There is a great benefit to building a reading culture in children, and at Greater Scholars, we believe that it is important for children to develop the habit of reading early on in their development.
A reading culture is a learned practice of seeking information, knowledge, or entertainment through written words. However, it should not be limited to reading textbooks for academic purposes! It should involve the news, novels, or even online articles on topics of interest.
Here are 5 benefits to developing a reading culture in your child:
1. Reading exposes children to new perspectives and ideas
Reading, especially reading beyond the curriculum, exposes the child to lessons/ perspectives that they may not necessarily learn in the classroom or in their immediate environment. It also, exposes the child new ways of thinking, seeing and understanding information. In addition, reading gives the child an opportunity to cultivate interests which may not be accounted for in the standardized curriculum.
2. Reading broadens the imagination
Albert Einstein famously said “Knowledge defines all we currently know and understand, but imagination points to all we might yet discover and create”. Reading develops the imagination and stimulates creativity. It enables the child to visualize different realities and experiences.
In an ideal world, every one would be able to travel constantly and explore all the amazing gifts the world has to offer. But with reading, a child can imagine what it’s like to be a pilot, travel to space, or climb a mountain by simply reading about those stories.
3. Reading helps to develop problem solving skills in children
With the comprehension skills developed from reading, a child can easily identify a problem and come up with a solution, simply by understanding the scenario and making deductions from it.
Take math word problems for instance. A big part of solving them, is being able to understand what the issue is. Understanding what the issue is goes a long way in taking the first step towards the solution. With the comprehension and deduction skills that come from consistent reading, a child can deduce that if there are only two cupcakes to share equally amongst 4 siblings, each sibling should get half a cupcake! Without the adequate comprehension and deduction skills to tackle that scenario, the child may not be able to figure out that to tackle the issue of ‘equal sharing’ the best tool to solve the problem would be mathematical division!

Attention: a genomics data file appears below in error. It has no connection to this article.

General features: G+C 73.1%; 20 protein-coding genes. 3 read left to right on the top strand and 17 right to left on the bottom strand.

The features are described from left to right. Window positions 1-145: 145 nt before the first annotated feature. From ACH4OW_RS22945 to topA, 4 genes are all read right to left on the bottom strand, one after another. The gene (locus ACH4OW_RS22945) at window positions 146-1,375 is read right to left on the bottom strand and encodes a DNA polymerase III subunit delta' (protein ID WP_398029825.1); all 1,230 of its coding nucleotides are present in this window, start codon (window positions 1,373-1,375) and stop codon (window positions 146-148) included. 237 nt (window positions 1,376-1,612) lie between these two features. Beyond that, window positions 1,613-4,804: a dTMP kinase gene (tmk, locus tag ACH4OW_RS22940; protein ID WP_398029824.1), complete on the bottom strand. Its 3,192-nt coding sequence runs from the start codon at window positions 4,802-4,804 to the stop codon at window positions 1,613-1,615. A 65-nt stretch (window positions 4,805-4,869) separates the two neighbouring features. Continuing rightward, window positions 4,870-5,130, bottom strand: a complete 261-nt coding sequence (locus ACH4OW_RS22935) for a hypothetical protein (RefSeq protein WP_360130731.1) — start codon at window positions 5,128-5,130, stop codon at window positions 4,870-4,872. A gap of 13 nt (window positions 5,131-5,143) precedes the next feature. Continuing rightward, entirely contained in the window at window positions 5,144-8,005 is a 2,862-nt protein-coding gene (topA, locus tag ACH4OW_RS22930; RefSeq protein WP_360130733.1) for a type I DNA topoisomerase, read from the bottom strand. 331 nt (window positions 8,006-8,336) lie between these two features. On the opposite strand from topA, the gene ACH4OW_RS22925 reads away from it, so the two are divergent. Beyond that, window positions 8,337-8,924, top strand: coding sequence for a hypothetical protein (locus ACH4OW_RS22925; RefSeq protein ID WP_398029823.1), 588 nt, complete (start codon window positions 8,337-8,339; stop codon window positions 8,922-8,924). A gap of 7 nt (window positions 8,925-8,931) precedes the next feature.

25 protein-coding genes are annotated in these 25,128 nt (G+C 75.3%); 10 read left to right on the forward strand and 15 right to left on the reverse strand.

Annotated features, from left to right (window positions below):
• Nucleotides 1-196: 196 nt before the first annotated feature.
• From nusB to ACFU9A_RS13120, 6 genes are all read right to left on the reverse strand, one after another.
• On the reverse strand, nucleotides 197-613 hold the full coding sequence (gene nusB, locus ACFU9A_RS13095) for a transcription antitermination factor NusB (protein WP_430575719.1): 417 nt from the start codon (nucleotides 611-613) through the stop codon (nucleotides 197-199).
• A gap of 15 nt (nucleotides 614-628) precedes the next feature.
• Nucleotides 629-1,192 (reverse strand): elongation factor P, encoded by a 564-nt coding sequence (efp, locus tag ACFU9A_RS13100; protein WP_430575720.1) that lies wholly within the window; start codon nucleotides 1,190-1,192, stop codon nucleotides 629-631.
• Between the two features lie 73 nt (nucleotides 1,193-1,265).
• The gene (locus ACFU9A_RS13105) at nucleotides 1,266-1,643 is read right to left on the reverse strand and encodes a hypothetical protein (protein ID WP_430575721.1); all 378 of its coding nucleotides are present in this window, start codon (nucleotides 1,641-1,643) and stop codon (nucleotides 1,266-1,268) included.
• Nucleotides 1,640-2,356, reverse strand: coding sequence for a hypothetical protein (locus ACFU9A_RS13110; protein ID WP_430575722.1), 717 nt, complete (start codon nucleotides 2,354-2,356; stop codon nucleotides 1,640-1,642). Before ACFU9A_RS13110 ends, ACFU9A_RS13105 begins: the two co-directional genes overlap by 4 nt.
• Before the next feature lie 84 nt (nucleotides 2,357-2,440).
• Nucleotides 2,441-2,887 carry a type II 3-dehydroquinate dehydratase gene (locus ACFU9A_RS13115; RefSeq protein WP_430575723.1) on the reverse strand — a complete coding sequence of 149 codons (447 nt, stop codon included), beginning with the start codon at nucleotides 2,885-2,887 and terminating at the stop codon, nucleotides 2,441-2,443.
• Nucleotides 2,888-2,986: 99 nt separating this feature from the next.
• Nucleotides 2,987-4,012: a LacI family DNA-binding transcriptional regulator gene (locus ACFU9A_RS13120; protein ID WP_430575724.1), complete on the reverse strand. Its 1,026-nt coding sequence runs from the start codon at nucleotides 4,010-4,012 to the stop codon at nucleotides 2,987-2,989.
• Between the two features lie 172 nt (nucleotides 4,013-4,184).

4. Reading improves emotional intelligence and self awareness
Reading can stimulate a variation of emotional responses from the reader. Through reading a book, your child can experience emotions of sadness, fear, happiness, anticipation and so forth. And in being given the opportunity to experience these emotions, they will be able to recognize and communicate them in real world situations.
Furthermore, when readers pay attention to the varying emotions of characters they read about, they tend to evaluate their own values and feelings. This encourages the emotional growth of the child and makes them more self aware.
5. Reading encourages curiosity and independent learning
Another advantage of reading with regards to problem-solving is that it encourages independent learning. Children are by nature, very inquisitive. It’s one of the amazing qualities they have, which unfortunately tends to dwindle as they get older. Reading is a way to keep children curious, and consistently learning. The next time your child asks you why the sky is blue or why butterflies have different patterns, why not hand them a book on the topic!